Cramer and Hayes (2010)

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Cramer, M. and Hayes, G (2010) Acceptable Use of Technology in Schools: Risks, Policies, and Promises. IEEE. (accessed 22-08-2012)

Despite students’ strong connection with the digital world and media environments and these systems’ potential to improve learning, they’re rarely used in US schools, where students spend a significant percentage of their time—more than 1,200 hours annually.

In formal school settings, teachers, admin­istrators, and other stakeholders must nego­tiate a complex set of issues when addressing the use of mobile phones and other portable networked devices. Efforts to integrate technol­ogy in schools include investment in curriculum development and difficult purchase and instal­lation decisions. In addition, numerous legal and policy issues contribute to the risk/ben­efit assessment.

Pundits and researchers argue that mobile devices and social media applications promise “anytime, any­where learning” and support new pedagogical approaches for an age of connected learners. Even if schools adopt mobile phones and as­sociated pedagogies, developing con­tent and effectively integrating it in the curriculum might be a slow pro­cess. As previous technologies have shown, the device can often be much less important than the development of content and practices to enable learners to reach educational objec­tives in new ways.

When considering the use, misuse, and control of mobile phones and social media in schools, we must also consider education’s role in socializing young people. Students’ engagement with educational materials, including social media and pervasive computing systems, is an individually constructed experience that helps them learn about the world around them.

Students have been left without access to many of the technolo­gies that are familiar in other aspects of their lives but not yet considered ap­propriate in the context of schooling.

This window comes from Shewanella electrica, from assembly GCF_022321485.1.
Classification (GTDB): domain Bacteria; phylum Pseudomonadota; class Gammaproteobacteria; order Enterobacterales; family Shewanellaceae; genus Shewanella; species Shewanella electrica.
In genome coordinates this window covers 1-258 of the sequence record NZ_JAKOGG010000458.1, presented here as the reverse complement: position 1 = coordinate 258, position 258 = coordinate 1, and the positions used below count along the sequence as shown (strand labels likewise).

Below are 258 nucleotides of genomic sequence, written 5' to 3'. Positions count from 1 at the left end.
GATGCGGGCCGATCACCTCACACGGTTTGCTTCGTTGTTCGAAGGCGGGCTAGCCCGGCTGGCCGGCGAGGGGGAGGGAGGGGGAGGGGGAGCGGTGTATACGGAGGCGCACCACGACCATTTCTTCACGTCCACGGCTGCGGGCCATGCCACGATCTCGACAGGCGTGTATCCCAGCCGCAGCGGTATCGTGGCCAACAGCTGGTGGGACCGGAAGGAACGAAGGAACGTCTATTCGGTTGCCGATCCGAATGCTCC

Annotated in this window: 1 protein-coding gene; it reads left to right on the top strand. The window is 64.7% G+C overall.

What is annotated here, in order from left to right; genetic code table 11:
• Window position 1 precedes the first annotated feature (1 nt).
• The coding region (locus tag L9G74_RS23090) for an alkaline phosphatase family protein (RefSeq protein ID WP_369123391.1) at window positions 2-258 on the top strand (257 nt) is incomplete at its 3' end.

Mobile phone bans have been in schools for more than two decades, and local control and acceptable-use policies are becoming commonplace in US public schools. However, these policies are often more like “unacceptable-use” policies, focusing on how students shouldn’t use mobile phones and the consequences for breaking the rules. These stringent guidelines leave little room or desire for innovation in teaching or learning. The technological landscape has changed dramatically, and researchers have be­gun to demonstrate benefits to learning through these novel technological solu­tions. The next step toward a truly connected youth is bridging the gap be­tween in-school and out-of-school tech­nology use, both in policy and practice.

Relevant stakeholders must ensure that school guidelines are flexible enough to protect students and faculty while supporting innovative practices. Whereas the contracts must retain their legal base, schools can benefit from ex­ploring possible additions that outline practices that aren’t just acceptable but encouraged in the school environment. For example, policies could let students engage with mobile phone services and social media to manage the school day and organize homework, tests, and activities. In addition, policies could let teachers exercise discretion when experimenting with mobile devices in lesson plans.

Policies should remind stu­dents and parents of the ongoing nego­tiation between the desire to use tech­nologies and school objectives, as well as perceived versus actual risks. The future depends on educators, designers, and researchers working together to build adaptable systems and construct usage policies that make sense in formal learning environments.